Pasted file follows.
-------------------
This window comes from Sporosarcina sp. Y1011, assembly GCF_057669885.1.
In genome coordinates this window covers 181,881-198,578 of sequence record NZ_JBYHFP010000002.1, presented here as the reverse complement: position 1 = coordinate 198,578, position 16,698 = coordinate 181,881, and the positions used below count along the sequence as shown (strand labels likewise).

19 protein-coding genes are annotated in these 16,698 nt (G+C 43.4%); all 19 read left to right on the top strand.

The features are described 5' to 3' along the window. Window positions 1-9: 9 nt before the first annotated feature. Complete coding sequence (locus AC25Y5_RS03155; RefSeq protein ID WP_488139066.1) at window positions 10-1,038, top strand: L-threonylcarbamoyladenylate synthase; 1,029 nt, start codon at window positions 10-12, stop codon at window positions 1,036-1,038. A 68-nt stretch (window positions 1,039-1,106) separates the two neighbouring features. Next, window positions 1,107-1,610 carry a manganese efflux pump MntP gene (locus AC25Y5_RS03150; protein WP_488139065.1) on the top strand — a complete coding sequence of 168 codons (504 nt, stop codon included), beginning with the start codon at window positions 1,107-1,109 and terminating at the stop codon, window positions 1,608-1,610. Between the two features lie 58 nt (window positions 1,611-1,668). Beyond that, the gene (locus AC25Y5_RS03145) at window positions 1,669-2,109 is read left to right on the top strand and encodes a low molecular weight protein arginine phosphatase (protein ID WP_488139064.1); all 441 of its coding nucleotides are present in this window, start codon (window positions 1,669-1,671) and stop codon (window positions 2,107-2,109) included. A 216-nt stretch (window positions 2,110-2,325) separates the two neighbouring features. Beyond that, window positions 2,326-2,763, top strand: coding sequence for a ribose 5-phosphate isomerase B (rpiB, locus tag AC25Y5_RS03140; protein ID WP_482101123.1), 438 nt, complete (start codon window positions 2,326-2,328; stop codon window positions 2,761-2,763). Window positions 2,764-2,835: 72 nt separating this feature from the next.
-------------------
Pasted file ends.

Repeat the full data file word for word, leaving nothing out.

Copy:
This window comes from Sporosarcina sp. Y1011, assembly GCF_057669885.1.
In genome coordinates this window covers 181,881-198,578 of sequence record NZ_JBYHFP010000002.1, presented here as the reverse complement: position 1 = coordinate 198,578, position 16,698 = coordinate 181,881, and the positions used below count along the sequence as shown (strand labels likewise).

19 protein-coding genes are annotated in these 16,698 nt (G+C 43.4%); all 19 read left to right on the top strand.

The features are described 5' to 3' along the window. Window positions 1-9: 9 nt before the first annotated feature. Complete coding sequence (locus AC25Y5_RS03155; RefSeq protein ID WP_488139066.1) at window positions 10-1,038, top strand: L-threonylcarbamoyladenylate synthase; 1,029 nt, start codon at window positions 10-12, stop codon at window positions 1,036-1,038. A 68-nt stretch (window positions 1,039-1,106) separates the two neighbouring features. Next, window positions 1,107-1,610 carry a manganese efflux pump MntP gene (locus AC25Y5_RS03150; protein WP_488139065.1) on the top strand — a complete coding sequence of 168 codons (504 nt, stop codon included), beginning with the start codon at window positions 1,107-1,109 and terminating at the stop codon, window positions 1,608-1,610. Between the two features lie 58 nt (window positions 1,611-1,668). Beyond that, the gene (locus AC25Y5_RS03145) at window positions 1,669-2,109 is read left to right on the top strand and encodes a low molecular weight protein arginine phosphatase (protein ID WP_488139064.1); all 441 of its coding nucleotides are present in this window, start codon (window positions 1,669-1,671) and stop codon (window positions 2,107-2,109) included. A 216-nt stretch (window positions 2,110-2,325) separates the two neighbouring features. Beyond that, window positions 2,326-2,763, top strand: coding sequence for a ribose 5-phosphate isomerase B (rpiB, locus tag AC25Y5_RS03140; protein ID WP_482101123.1), 438 nt, complete (start codon window positions 2,326-2,328; stop codon window positions 2,761-2,763). Window positions 2,764-2,835: 72 nt separating this feature from the next.